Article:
The Commission was also closely involved with locals, especially Irish-speaking districts. They distributed questionnaires and used media outlets to inform the general public of the Commission. The commission also began making recordings in 1948 of the dwindling number of native speakers of Manx Gaelic on the Isle of Man,[12]

During its time, the extensive collecting by the Commission caught the attention of many foreign scholars. With greater recognition, Ó Duilearga's vision for the Commission grew and around the 1950s many scholars were participating by contributing to collections and research.[13]

Recording devices[edit]

The commission owned a substantial collection of Ediphone recordings on cylinders, obtained through purchases (e.g. the Fr. Luke Donnellan folksong collection, acquired 1939) or from full-time music collectors by the time Ennis was hired in 1942, and he began by transcribing them onto paper, later using the Ediphone as recording instrument for field work, some time between 1943 and 1944 perhaps (the circumstances are unclear). The device, despite its shortcomings, did help them to collect lyrics more efficiently.[14]

The Ediphone was also used to record long folktales, although it could not be utilized in some cases, for example, some of the reciters were uncomfortable in its presence.[15] The Ediphone was also prodigiously heavy, and together with a supply of cylinders, was cumbersome carrying across rough terrain.[16] The Commission could not afford a constant fresh supply of cylinders, so the recordings had to be reused and overwritten after being transcribed.[17]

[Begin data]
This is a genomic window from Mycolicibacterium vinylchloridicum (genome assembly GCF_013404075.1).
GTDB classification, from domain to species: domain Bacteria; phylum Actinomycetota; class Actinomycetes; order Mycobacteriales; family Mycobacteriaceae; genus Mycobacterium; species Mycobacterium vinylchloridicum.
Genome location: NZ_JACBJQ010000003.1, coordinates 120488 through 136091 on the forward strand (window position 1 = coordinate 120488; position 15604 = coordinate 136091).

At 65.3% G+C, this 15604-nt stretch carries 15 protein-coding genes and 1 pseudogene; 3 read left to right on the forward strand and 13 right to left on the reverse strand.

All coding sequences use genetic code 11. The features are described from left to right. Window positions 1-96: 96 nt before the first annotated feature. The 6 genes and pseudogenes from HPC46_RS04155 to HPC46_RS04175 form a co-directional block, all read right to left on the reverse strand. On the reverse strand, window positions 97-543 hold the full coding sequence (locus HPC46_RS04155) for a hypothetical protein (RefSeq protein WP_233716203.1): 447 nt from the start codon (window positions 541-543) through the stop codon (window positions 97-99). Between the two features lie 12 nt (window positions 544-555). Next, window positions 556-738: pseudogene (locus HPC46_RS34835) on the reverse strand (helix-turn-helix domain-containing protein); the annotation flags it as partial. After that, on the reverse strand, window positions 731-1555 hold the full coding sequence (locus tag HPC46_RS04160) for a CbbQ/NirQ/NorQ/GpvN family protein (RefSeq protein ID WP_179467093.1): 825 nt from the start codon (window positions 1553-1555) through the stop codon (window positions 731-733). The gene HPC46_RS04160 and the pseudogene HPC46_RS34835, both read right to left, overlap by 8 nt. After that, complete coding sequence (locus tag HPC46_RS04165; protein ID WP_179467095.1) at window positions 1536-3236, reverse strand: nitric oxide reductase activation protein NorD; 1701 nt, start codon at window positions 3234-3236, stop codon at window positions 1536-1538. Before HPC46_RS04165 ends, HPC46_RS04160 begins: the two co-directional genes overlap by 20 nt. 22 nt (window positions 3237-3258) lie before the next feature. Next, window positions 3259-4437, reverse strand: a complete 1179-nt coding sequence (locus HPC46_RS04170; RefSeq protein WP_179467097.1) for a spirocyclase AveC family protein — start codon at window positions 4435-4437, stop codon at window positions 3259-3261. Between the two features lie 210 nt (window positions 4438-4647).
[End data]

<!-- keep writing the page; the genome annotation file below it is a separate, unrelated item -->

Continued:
Ó Duilearga had since the very beginning harbored the design of using the gramophone as recording device, since each vinyl disc was not more durable and far more affordable than the Ediphone wax cylinders. The problem of the machine's cost, some $500, was obviated when the Edison Company made a present of it free of charge, and the gramophone arrived at the Commission in June 1940. Unfortunately, the Commission at this time was unable to adapt the device for field work, and as WWII had already started, it was also difficult procuring parts from America or England.[18] It would not be until 1947 that the Commission would figure out how to use the gramophone for collecting folklore in the field.[19] The Commission decided to purchase the necessary sets of mobile recording equipment on its meagre budget, if only to carry out the project of recording the remnants of the Manx language (1948). This had been something of a pet project of Éamon de Valera's, though the politician had been rather sluggish in responding to the pleas of a budget for the proper equipment.[19]

School's Collection[edit]